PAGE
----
He was starting to get irritated by now.. those ears don't look too happy. We teach the kids to pay attention to animal behavior, to pick up on how the cat feels and don't push it or they'll get bitten or scratched.

Oops, too late! He turned into ZOMBIE CAT!! "I'll get you while you sleep tonight! I'll nibble on your toes and walk on your heads! I'll sit on your chest with my butt in your face! I'll teach ya not to humiliate me and take pictures of me in my poor 'ol misery! Grrrr! Hisss hisss!"

Sunday, August 15, 2010


This is peak canning season for me right now. The corn I got from the farmer is either in jars or in our bellies. I'm kind of sick of corn. First time ever! After I sliced the kernels off the cob, I'd nibble a little bit of the corn that was left on the cobs before I tossed it in the bucket. Imagine working on 5 dozen corn and nibbling just about every other ear... yeah, that's a lot of corn! I couldn't help it! The corn was just so sweet and tasty! Hopefully I'll crave corn again before the end of corn season around here and we can have a few more meals with fresh corn on the cob.

The tomato plants I got from the farm store were mislabeled, I think. I bought several types; always get big boy, romas, and cherry toms. Then I get whatever else strikes my fancy: early girls, better boys, types like that. The big boys were getting nice and big alright, but they weren't turning ripe. I kept waiting for them to change from the orange color to red, then today I realized they were ripe! I had all these huge orange tomatoes almost too ripe! Must have been a mix-up or the markers got switched somewhere along the way. They're good, but I had to harvest quite a bit of tomatoes after supper, so I am unexpectedly making a batch of roasted tomato sauce tonight. I'll throw it all in the crockpot after I roast them and let the crockpot do the cooking for me overnight.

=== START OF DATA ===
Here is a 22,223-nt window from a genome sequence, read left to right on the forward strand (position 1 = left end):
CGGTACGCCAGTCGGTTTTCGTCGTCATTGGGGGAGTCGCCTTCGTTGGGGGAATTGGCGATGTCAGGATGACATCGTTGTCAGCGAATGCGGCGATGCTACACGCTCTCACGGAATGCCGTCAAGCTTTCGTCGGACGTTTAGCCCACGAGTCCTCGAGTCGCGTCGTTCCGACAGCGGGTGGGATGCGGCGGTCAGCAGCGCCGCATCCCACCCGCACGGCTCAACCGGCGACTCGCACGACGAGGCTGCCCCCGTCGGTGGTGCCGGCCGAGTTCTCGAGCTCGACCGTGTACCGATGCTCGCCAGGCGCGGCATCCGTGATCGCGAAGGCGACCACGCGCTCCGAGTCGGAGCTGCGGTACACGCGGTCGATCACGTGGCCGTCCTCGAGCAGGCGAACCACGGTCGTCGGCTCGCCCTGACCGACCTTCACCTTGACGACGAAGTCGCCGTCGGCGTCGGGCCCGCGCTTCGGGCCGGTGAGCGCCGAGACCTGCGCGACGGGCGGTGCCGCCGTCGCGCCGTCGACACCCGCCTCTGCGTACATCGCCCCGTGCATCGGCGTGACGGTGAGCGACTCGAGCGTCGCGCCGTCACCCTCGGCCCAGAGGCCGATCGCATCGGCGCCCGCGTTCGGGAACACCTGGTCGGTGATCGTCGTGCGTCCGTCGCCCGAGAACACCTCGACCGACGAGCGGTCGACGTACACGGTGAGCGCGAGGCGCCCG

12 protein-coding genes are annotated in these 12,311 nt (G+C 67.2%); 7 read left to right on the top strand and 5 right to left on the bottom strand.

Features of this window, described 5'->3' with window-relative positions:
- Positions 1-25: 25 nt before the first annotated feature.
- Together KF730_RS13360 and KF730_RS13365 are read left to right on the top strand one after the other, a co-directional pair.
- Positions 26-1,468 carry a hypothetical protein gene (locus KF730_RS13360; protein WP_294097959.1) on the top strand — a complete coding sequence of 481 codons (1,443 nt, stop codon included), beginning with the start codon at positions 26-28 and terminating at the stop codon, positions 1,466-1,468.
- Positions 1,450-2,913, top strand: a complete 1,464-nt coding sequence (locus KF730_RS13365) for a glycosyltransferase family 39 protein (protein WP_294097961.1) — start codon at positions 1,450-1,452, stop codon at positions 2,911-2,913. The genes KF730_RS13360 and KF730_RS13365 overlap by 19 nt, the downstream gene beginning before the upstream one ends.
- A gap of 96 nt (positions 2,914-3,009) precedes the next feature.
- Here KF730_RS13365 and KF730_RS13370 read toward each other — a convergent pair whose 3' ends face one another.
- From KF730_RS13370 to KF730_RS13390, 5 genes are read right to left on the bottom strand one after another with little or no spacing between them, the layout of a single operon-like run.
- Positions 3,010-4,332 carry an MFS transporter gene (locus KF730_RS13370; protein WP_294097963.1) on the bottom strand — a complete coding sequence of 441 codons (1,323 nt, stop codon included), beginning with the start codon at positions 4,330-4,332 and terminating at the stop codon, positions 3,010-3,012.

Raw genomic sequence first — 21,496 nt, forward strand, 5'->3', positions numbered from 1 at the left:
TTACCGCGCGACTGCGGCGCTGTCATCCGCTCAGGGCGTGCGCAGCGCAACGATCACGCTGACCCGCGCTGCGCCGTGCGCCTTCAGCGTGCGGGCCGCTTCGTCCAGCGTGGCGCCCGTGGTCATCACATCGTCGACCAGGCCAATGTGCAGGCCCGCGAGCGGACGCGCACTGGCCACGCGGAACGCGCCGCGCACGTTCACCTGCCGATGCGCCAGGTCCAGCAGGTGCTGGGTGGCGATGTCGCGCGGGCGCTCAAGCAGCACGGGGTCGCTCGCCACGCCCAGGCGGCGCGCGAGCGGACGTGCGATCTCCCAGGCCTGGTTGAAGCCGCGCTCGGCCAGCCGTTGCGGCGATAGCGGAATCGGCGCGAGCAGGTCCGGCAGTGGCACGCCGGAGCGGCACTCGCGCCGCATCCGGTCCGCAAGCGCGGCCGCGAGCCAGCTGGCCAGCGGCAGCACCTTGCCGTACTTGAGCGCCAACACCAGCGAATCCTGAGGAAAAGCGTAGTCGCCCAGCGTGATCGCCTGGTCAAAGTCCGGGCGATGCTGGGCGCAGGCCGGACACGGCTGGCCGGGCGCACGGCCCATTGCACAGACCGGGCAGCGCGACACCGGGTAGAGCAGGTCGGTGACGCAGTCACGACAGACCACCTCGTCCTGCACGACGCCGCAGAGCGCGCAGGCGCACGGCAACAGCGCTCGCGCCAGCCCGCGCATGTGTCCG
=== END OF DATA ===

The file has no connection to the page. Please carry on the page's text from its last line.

The big orange ones in the upper left corner are the mystery fruit. Any guesses as to what they are?? The cherry toms are also not what I bought. I bought the regular cherry toms, but these are black cherry toms. Very prolific!! The vines grow taller than me and spread across half the fence and I am harvesting bowls and bowls of these little toms! Quite tasty, they seem to have a more concentrated taste of tomato, I like it. I've been throwing them in with the other tomatoes as I can them, we can't eat them fast enough!